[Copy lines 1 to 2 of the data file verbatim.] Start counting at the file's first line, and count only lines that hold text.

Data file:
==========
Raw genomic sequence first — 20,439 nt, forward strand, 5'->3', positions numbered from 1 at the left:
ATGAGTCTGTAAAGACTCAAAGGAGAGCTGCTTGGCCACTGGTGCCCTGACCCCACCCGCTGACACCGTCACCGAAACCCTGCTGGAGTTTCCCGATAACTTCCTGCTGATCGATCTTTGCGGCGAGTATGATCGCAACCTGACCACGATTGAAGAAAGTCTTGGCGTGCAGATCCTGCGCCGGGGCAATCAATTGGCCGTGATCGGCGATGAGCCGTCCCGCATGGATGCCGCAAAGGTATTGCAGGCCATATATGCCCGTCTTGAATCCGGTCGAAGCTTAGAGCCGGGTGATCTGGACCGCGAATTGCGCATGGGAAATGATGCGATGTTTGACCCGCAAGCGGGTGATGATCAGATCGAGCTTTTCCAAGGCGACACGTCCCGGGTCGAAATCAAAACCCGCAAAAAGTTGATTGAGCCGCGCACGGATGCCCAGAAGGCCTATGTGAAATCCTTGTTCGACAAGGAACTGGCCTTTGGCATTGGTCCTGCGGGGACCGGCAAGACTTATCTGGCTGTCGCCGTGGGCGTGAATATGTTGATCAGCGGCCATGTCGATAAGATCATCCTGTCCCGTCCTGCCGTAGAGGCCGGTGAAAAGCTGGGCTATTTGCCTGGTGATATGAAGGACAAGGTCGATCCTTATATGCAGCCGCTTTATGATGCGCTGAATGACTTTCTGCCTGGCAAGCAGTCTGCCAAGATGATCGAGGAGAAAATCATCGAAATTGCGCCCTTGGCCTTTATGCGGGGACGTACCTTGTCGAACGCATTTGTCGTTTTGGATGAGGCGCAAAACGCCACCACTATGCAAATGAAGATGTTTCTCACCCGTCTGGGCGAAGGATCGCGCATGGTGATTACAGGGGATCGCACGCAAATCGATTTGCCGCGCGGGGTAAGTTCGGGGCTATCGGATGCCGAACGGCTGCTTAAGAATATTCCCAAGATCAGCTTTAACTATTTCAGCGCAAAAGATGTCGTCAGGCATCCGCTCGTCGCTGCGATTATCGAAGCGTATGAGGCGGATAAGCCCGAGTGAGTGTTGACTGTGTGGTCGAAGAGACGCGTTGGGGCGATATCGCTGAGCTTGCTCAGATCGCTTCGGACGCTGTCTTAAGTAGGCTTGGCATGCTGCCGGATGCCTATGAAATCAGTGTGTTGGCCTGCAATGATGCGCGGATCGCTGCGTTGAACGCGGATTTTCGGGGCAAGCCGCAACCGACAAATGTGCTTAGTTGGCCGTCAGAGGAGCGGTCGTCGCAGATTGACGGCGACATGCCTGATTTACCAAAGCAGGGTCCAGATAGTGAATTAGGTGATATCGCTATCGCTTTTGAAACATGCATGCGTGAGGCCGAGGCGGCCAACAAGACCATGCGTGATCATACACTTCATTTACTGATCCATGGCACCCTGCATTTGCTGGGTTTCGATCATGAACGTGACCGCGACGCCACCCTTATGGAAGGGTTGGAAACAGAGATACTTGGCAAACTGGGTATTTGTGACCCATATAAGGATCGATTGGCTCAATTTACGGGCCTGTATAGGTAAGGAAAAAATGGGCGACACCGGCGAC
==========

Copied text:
Raw genomic sequence first — 20,439 nt, forward strand, 5'->3', positions numbered from 1 at the left:
ATGAGTCTGTAAAGACTCAAAGGAGAGCTGCTTGGCCACTGGTGCCCTGACCCCACCCGCTGACACCGTCACCGAAACCCTGCTGGAGTTTCCCGATAACTTCCTGCTGATCGATCTTTGCGGCGAGTATGATCGCAACCTGACCACGATTGAAGAAAGTCTTGGCGTGCAGATCCTGCGCCGGGGCAATCAATTGGCCGTGATCGGCGATGAGCCGTCCCGCATGGATGCCGCAAAGGTATTGCAGGCCATATATGCCCGTCTTGAATCCGGTCGAAGCTTAGAGCCGGGTGATCTGGACCGCGAATTGCGCATGGGAAATGATGCGATGTTTGACCCGCAAGCGGGTGATGATCAGATCGAGCTTTTCCAAGGCGACACGTCCCGGGTCGAAATCAAAACCCGCAAAAAGTTGATTGAGCCGCGCACGGATGCCCAGAAGGCCTATGTGAAATCCTTGTTCGACAAGGAACTGGCCTTTGGCATTGGTCCTGCGGGGACCGGCAAGACTTATCTGGCTGTCGCCGTGGGCGTGAATATGTTGATCAGCGGCCATGTCGATAAGATCATCCTGTCCCGTCCTGCCGTAGAGGCCGGTGAAAAGCTGGGCTATTTGCCTGGTGATATGAAGGACAAGGTCGATCCTTATATGCAGCCGCTTTATGATGCGCTGAATGACTTTCTGCCTGGCAAGCAGTCTGCCAAGATGATCGAGGAGAAAATCATCGAAATTGCGCCCTTGGCCTTTATGCGGGGACGTACCTTGTCGAACGCATTTGTCGTTTTGGATGAGGCGCAAAACGCCACCACTATGCAAATGAAGATGTTTCTCACCCGTCTGGGCGAAGGATCGCGCATGGTGATTACAGGGGATCGCACGCAAATCGATTTGCCGCGCGGGGTAAGTTCGGGGCTATCGGATGCCGAACGGCTGCTTAAGAATATTCCCAAGATCAGCTTTAACTATTTCAGCGCAAAAGATGTCGTCAGGCATCCGCTCGTCGCTGCGATTATCGAAGCGTATGAGGCGGATAAGCCCGAGTGAGTGTTGACTGTGTGGTCGAAGAGACGCGTTGGGGCGATATCGCTGAGCTTGCTCAGATCGCTTCGGACGCTGTCTTAAGTAGGCTTGGCATGCTGCCGGATGCCTATGAAATCAGTGTGTTGGCCTGCAATGATGCGCGGATCGCTGCGTTGAACGCGGATTTTCGGGGCAAGCCGCAACCGACAAATGTGCTTAGTTGGCCGTCAGAGGAGCGGTCGTCGCAGATTGACGGCGACATGCCTGATTTACCAAAGCAGGGTCCAGATAGTGAATTAGGTGATATCGCTATCGCTTTTGAAACATGCATGCGTGAGGCCGAGGCGGCCAACAAGACCATGCGTGATCATACACTTCATTTACTGATCCATGGCACCCTGCATTTGCTGGGTTTCGATCATGAACGTGACCGCGACGCCACCCTTATGGAAGGGTTGGAAACAGAGATACTTGGCAAACTGGGTATTTGTGACCCATATAAGGATCGATTGGCTCAATTTACGGGCCTGTATAGGTAAGGAAAAAATGGGCGACACCGGCGAC